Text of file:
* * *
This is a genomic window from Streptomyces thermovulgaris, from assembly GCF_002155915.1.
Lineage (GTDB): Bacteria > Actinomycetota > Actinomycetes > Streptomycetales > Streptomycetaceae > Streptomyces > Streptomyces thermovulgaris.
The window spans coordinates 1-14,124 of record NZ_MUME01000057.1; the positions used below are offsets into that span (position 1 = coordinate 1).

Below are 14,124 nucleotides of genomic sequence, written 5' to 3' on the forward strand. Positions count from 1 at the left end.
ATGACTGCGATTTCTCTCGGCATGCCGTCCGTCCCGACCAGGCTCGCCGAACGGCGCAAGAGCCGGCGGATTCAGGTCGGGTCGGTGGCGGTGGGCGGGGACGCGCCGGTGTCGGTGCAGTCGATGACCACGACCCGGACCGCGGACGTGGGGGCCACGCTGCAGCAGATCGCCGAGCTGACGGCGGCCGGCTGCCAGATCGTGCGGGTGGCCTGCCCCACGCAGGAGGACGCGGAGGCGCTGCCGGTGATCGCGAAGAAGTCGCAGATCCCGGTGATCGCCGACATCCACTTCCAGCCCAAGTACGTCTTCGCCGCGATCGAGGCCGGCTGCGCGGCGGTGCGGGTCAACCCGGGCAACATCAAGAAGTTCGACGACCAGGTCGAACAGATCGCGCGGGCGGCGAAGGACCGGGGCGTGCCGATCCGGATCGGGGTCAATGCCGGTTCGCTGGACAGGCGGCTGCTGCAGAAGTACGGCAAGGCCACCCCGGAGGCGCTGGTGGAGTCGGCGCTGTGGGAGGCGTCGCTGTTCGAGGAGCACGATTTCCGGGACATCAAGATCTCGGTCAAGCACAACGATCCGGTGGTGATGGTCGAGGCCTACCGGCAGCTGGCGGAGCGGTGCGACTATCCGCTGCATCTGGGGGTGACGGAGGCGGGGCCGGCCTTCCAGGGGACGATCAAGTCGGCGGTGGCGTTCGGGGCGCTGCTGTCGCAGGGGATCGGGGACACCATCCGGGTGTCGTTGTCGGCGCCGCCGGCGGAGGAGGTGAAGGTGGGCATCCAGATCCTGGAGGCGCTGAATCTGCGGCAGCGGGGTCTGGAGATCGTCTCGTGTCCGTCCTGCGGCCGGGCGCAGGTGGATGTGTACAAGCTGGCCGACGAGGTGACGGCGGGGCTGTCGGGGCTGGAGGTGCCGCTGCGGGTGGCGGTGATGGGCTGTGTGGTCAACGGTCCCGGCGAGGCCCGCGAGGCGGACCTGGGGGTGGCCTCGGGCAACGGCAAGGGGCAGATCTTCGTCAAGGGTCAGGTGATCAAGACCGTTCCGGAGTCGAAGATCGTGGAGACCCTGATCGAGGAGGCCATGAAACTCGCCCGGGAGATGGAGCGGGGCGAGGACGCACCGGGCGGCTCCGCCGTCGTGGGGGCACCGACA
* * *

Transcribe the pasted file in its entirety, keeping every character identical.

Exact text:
This is a genomic window from Streptomyces thermovulgaris, from assembly GCF_002155915.1.
Lineage (GTDB): Bacteria > Actinomycetota > Actinomycetes > Streptomycetales > Streptomycetaceae > Streptomyces > Streptomyces thermovulgaris.
The window spans coordinates 1-14,124 of record NZ_MUME01000057.1; the positions used below are offsets into that span (position 1 = coordinate 1).

Below are 14,124 nucleotides of genomic sequence, written 5' to 3' on the forward strand. Positions count from 1 at the left end.
ATGACTGCGATTTCTCTCGGCATGCCGTCCGTCCCGACCAGGCTCGCCGAACGGCGCAAGAGCCGGCGGATTCAGGTCGGGTCGGTGGCGGTGGGCGGGGACGCGCCGGTGTCGGTGCAGTCGATGACCACGACCCGGACCGCGGACGTGGGGGCCACGCTGCAGCAGATCGCCGAGCTGACGGCGGCCGGCTGCCAGATCGTGCGGGTGGCCTGCCCCACGCAGGAGGACGCGGAGGCGCTGCCGGTGATCGCGAAGAAGTCGCAGATCCCGGTGATCGCCGACATCCACTTCCAGCCCAAGTACGTCTTCGCCGCGATCGAGGCCGGCTGCGCGGCGGTGCGGGTCAACCCGGGCAACATCAAGAAGTTCGACGACCAGGTCGAACAGATCGCGCGGGCGGCGAAGGACCGGGGCGTGCCGATCCGGATCGGGGTCAATGCCGGTTCGCTGGACAGGCGGCTGCTGCAGAAGTACGGCAAGGCCACCCCGGAGGCGCTGGTGGAGTCGGCGCTGTGGGAGGCGTCGCTGTTCGAGGAGCACGATTTCCGGGACATCAAGATCTCGGTCAAGCACAACGATCCGGTGGTGATGGTCGAGGCCTACCGGCAGCTGGCGGAGCGGTGCGACTATCCGCTGCATCTGGGGGTGACGGAGGCGGGGCCGGCCTTCCAGGGGACGATCAAGTCGGCGGTGGCGTTCGGGGCGCTGCTGTCGCAGGGGATCGGGGACACCATCCGGGTGTCGTTGTCGGCGCCGCCGGCGGAGGAGGTGAAGGTGGGCATCCAGATCCTGGAGGCGCTGAATCTGCGGCAGCGGGGTCTGGAGATCGTCTCGTGTCCGTCCTGCGGCCGGGCGCAGGTGGATGTGTACAAGCTGGCCGACGAGGTGACGGCGGGGCTGTCGGGGCTGGAGGTGCCGCTGCGGGTGGCGGTGATGGGCTGTGTGGTCAACGGTCCCGGCGAGGCCCGCGAGGCGGACCTGGGGGTGGCCTCGGGCAACGGCAAGGGGCAGATCTTCGTCAAGGGTCAGGTGATCAAGACCGTTCCGGAGTCGAAGATCGTGGAGACCCTGATCGAGGAGGCCATGAAACTCGCCCGGGAGATGGAGCGGGGCGAGGACGCACCGGGCGGCTCCGCCGTCGTGGGGGCACCGACA